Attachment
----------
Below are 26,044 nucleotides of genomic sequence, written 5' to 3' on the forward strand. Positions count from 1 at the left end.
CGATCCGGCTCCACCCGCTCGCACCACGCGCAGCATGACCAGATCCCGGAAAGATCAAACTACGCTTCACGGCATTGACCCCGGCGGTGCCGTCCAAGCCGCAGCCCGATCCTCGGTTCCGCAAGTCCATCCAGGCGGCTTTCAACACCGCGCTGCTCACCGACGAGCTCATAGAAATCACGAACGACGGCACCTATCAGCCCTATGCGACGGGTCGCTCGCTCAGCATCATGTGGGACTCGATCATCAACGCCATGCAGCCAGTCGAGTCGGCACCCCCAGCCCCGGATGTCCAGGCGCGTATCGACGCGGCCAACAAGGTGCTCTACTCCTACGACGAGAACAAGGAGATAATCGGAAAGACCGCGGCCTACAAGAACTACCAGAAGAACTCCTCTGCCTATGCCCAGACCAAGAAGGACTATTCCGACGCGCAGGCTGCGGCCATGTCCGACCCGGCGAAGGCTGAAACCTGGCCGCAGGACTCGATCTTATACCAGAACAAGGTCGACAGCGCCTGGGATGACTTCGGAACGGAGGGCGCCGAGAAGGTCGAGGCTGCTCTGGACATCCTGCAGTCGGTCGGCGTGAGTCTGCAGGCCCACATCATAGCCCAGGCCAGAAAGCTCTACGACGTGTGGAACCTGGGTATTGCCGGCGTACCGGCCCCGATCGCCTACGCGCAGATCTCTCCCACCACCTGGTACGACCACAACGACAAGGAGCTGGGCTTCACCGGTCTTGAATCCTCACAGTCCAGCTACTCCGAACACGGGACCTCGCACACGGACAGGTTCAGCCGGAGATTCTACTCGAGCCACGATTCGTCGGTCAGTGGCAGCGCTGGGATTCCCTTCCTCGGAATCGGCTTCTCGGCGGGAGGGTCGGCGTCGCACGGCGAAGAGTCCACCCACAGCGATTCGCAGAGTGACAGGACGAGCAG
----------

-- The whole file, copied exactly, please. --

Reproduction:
Below are 26,044 nucleotides of genomic sequence, written 5' to 3' on the forward strand. Positions count from 1 at the left end.
CGATCCGGCTCCACCCGCTCGCACCACGCGCAGCATGACCAGATCCCGGAAAGATCAAACTACGCTTCACGGCATTGACCCCGGCGGTGCCGTCCAAGCCGCAGCCCGATCCTCGGTTCCGCAAGTCCATCCAGGCGGCTTTCAACACCGCGCTGCTCACCGACGAGCTCATAGAAATCACGAACGACGGCACCTATCAGCCCTATGCGACGGGTCGCTCGCTCAGCATCATGTGGGACTCGATCATCAACGCCATGCAGCCAGTCGAGTCGGCACCCCCAGCCCCGGATGTCCAGGCGCGTATCGACGCGGCCAACAAGGTGCTCTACTCCTACGACGAGAACAAGGAGATAATCGGAAAGACCGCGGCCTACAAGAACTACCAGAAGAACTCCTCTGCCTATGCCCAGACCAAGAAGGACTATTCCGACGCGCAGGCTGCGGCCATGTCCGACCCGGCGAAGGCTGAAACCTGGCCGCAGGACTCGATCTTATACCAGAACAAGGTCGACAGCGCCTGGGATGACTTCGGAACGGAGGGCGCCGAGAAGGTCGAGGCTGCTCTGGACATCCTGCAGTCGGTCGGCGTGAGTCTGCAGGCCCACATCATAGCCCAGGCCAGAAAGCTCTACGACGTGTGGAACCTGGGTATTGCCGGCGTACCGGCCCCGATCGCCTACGCGCAGATCTCTCCCACCACCTGGTACGACCACAACGACAAGGAGCTGGGCTTCACCGGTCTTGAATCCTCACAGTCCAGCTACTCCGAACACGGGACCTCGCACACGGACAGGTTCAGCCGGAGATTCTACTCGAGCCACGATTCGTCGGTCAGTGGCAGCGCTGGGATTCCCTTCCTCGGAATCGGCTTCTCGGCGGGAGGGTCGGCGTCGCACGGCGAAGAGTCCACCCACAGCGATTCGCAGAGTGACAGGACGAGCAG